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Evolve Yoga & Wellness on Pearl Street (Weekender)

Erin Kuehl, owner of Evolve Yoga & Wellness, will lead a yoga class accompanied by a DJ 7 p.m. Thursday (May 3) inside the studio at 411 Pearl St. 

Ally Karsyn, The Weekender

Yoga instructors and DJs might have more in common with each other than you think.

For instance, both are in charge of controlling and working off the vibes of their respective audiences in hopes that they work up a sweat and leave the experience feeling rejuvenated. So it only makes sense that Evolve Yoga and Wellness Center would combine the two for a unique yoga session. Add in an after-session wine tasting and you got yourself one heck of a yoga class.

The Portland-based producer and DJ Ian Hyman – who goes by the moniker DJ Hyfi – will be making his way to the Pearl Street studio to help enhance the high vibes and flow of the yoga class called DJ Hyfi Vino & Vinyasa, led by Erin Kuehl.

While she’s busy instructing poses on the mat, DJ Hyfi will lay down a barrage of ambient electronic music and illuminate the space with colorful lights.

“He does the rounds across the United States,” Kuehl said of the DJ who regularly fuses yoga and electronic music. “He travels and goes to yoga studios and he’ll offer these classes. He taps into whoever is the teacher at the studio...so he understands how the class ebbs and flows.”

Classes like this start off really chill, she added, but once he warms up to the space and the instructor and guests, DJ Hyfi unleashes “high vibing sequences” and picks up the pace. In many ways, Kuehl said, the DJ is playing to her teaching. When the session has concluded, visitors can visit Evolve’s upstairs space for a celebratory glass of wine.

Indeed, this is not your standard yoga class.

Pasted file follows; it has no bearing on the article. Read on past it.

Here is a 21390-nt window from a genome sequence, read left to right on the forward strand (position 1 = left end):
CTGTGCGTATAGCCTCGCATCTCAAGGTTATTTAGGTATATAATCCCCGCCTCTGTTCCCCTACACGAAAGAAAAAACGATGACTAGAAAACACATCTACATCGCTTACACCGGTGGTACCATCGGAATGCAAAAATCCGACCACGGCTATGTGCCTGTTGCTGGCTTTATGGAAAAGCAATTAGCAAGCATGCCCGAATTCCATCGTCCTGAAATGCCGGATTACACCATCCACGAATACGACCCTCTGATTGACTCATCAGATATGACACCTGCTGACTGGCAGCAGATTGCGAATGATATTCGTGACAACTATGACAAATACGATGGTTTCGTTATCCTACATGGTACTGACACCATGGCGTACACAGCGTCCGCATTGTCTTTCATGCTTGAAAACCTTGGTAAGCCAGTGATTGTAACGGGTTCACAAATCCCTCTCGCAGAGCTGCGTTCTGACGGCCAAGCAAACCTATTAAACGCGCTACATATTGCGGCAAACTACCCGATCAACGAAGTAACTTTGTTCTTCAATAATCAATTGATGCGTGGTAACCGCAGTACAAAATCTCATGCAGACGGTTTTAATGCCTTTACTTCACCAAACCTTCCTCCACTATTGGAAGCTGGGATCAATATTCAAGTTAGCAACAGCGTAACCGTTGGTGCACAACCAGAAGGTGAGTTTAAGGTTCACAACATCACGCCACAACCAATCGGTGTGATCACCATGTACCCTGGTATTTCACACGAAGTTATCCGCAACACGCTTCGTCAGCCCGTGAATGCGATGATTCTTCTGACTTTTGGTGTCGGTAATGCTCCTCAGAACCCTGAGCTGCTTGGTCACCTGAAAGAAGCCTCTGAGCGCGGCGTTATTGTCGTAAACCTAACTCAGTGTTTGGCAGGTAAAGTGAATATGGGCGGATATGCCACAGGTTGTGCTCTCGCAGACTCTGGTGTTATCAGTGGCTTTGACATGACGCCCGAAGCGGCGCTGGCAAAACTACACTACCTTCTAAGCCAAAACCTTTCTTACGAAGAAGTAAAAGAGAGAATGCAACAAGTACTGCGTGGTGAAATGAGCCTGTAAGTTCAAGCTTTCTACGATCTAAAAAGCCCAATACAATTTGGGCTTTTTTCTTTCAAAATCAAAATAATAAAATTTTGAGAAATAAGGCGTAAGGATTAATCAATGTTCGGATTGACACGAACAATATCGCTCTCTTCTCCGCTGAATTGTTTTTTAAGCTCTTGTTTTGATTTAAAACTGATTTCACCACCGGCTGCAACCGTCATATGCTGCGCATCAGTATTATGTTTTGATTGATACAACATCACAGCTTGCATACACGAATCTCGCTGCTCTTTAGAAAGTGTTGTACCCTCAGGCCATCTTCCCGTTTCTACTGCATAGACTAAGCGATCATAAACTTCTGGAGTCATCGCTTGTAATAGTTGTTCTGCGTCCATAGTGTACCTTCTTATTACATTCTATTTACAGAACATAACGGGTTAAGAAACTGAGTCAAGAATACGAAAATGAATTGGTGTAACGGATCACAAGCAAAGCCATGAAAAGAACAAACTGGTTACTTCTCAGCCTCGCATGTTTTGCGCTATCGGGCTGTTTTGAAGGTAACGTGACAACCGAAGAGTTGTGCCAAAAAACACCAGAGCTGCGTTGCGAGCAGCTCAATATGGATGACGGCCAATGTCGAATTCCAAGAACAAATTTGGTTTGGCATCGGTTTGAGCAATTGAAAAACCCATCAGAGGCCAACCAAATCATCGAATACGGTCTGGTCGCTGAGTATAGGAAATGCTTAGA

“I think that’s the beauty of yoga in the West,” said Keuhl. “We can take it and it can be our practice and it can fit into our lives however we want it to. A lot of people look at yoga as maybe this spiritual practice – and I believe it is for a lot of people – but you can also incorporate that element of fun.”

In addition to strengthening the yoga community, Kuehl said these out-of-the-norm specialty classes help challenge her as an instructor.

“But it’s also exciting,” she said. “You get to mix your loves. You don’t ever know what you’re going to get when you come in. The flow changes, the teachers are different. There’s that element of surprise and excitement. It’s not the same old hum-drum workout routine. This just adds another layer to that and makes it more fun.”

Kuehl said there’s still room to find that spiritual connection in a yoga class that has electronic music as a backdrop.

“No matter where we are, we create this sacred container,” she said. “Every time you come to your mat, healing occurs. We’re sacred beings. If we could create sacred containers for everything we do, we would operate much more effectively in this world.

“When you start to bring celebration into these things, the universe aligns. The universe just opens up and responds when you celebrate. And we don’t really celebrate. We should be celebrating every single day. So you can bring that level of celebration into a yoga practice anywhere at any time.”

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Weekender reporter

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